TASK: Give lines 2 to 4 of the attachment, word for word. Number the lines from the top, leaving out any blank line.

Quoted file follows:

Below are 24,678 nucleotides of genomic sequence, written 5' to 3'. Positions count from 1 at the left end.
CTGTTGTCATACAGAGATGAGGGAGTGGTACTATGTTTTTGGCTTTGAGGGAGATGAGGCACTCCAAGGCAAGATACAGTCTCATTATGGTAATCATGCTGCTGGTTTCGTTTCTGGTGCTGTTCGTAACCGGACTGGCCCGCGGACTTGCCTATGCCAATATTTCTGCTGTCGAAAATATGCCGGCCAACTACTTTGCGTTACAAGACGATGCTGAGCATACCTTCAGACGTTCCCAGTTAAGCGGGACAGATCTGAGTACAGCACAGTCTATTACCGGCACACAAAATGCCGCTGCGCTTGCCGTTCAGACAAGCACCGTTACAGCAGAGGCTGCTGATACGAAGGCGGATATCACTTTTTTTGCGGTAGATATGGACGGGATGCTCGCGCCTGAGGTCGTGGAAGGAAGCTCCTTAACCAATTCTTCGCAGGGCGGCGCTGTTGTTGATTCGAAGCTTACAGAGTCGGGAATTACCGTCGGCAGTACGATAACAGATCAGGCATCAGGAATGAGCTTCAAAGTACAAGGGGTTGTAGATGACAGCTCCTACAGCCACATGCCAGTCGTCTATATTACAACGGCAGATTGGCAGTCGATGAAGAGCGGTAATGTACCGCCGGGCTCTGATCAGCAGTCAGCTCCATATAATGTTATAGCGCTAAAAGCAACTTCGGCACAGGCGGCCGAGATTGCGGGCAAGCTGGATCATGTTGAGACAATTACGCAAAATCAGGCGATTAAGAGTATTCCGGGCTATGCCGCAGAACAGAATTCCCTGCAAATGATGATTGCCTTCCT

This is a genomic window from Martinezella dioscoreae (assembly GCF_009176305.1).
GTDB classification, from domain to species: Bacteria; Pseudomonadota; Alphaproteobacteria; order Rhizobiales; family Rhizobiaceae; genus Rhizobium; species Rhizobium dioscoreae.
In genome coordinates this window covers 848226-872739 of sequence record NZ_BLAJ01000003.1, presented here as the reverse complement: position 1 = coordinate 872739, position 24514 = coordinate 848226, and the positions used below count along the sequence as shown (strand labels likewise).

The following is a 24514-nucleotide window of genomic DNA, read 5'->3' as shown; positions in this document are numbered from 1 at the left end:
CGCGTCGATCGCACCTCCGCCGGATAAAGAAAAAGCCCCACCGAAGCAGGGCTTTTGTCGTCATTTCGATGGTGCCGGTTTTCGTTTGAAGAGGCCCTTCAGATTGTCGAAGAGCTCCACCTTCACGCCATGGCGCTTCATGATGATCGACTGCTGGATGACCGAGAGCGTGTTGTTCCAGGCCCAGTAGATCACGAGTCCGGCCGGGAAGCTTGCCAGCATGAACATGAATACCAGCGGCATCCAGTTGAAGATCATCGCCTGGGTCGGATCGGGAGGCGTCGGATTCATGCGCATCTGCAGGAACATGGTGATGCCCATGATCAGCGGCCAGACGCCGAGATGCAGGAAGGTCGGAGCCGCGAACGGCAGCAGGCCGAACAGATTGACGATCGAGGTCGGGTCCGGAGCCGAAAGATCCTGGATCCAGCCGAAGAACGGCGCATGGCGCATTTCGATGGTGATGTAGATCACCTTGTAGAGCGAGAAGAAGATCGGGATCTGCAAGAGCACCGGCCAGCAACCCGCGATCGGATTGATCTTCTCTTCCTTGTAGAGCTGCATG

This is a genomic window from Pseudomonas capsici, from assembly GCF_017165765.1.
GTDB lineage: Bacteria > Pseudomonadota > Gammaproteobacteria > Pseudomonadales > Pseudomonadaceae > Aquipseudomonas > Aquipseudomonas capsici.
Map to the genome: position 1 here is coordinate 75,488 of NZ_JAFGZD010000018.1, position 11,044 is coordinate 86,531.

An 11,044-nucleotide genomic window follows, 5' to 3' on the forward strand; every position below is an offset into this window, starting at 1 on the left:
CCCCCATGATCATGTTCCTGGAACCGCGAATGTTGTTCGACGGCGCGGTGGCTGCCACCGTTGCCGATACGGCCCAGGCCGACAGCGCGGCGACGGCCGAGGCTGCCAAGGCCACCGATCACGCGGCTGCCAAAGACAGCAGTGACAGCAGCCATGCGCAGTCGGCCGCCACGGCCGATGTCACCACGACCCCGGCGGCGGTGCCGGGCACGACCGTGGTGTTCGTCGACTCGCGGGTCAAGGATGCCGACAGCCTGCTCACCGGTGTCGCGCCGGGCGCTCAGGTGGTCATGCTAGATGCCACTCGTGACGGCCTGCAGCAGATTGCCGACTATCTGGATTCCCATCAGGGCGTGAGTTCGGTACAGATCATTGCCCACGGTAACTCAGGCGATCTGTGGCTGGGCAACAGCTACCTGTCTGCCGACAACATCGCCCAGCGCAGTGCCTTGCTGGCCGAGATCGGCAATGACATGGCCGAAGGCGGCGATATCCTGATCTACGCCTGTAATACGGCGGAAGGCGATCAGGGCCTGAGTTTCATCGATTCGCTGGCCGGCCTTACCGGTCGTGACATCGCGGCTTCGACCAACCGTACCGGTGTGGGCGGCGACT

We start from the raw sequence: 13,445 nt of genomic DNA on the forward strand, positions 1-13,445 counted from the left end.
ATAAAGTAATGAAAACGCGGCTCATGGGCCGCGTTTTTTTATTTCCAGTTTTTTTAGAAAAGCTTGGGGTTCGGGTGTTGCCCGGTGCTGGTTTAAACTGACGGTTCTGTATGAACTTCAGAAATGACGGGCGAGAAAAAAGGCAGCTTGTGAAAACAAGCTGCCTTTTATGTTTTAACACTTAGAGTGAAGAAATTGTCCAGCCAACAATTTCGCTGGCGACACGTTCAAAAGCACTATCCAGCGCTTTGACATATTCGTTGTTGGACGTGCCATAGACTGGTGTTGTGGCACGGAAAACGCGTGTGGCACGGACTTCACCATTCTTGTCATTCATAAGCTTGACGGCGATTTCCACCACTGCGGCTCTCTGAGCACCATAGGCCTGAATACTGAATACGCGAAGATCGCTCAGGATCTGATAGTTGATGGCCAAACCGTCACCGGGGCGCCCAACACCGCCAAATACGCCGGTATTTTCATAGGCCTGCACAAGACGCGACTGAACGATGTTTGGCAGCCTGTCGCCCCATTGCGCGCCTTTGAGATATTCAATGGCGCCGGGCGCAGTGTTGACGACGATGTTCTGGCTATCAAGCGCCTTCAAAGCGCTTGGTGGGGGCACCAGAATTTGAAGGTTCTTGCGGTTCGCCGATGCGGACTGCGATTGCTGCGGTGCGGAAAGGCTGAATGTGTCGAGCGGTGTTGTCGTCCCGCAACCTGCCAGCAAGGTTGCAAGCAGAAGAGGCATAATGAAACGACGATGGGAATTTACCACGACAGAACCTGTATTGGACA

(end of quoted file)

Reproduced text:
CTGTTGTCATACAGAGATGAGGGAGTGGTACTATGTTTTTGGCTTTGAGGGAGATGAGGCACTCCAAGGCAAGATACAGTCTCATTATGGTAATCATGCTGCTGGTTTCGTTTCTGGTGCTGTTCGTAACCGGACTGGCCCGCGGACTTGCCTATGCCAATATTTCTGCTGTCGAAAATATGCCGGCCAACTACTTTGCGTTACAAGACGATGCTGAGCATACCTTCAGACGTTCCCAGTTAAGCGGGACAGATCTGAGTACAGCACAGTCTATTACCGGCACACAAAATGCCGCTGCGCTTGCCGTTCAGACAAGCACCGTTACAGCAGAGGCTGCTGATACGAAGGCGGATATCACTTTTTTTGCGGTAGATATGGACGGGATGCTCGCGCCTGAGGTCGTGGAAGGAAGCTCCTTAACCAATTCTTCGCAGGGCGGCGCTGTTGTTGATTCGAAGCTTACAGAGTCGGGAATTACCGTCGGCAGTACGATAACAGATCAGGCATCAGGAATGAGCTTCAAAGTACAAGGGGTTGTAGATGACAGCTCCTACAGCCACATGCCAGTCGTCTATATTACAACGGCAGATTGGCAGTCGATGAAGAGCGGTAATGTACCGCCGGGCTCTGATCAGCAGTCAGCTCCATATAATGTTATAGCGCTAAAAGCAACTTCGGCACAGGCGGCCGAGATTGCGGGCAAGCTGGATCATGTTGAGACAATTACGCAAAATCAGGCGATTAAGAGTATTCCGGGCTATGCCGCAGAACAGAATTCCCTGCAAATGATGATTGCCTTCCT

This is a genomic window from Martinezella dioscoreae (assembly GCF_009176305.1).
GTDB classification, from domain to species: Bacteria; Pseudomonadota; Alphaproteobacteria; order Rhizobiales; family Rhizobiaceae; genus Rhizobium; species Rhizobium dioscoreae.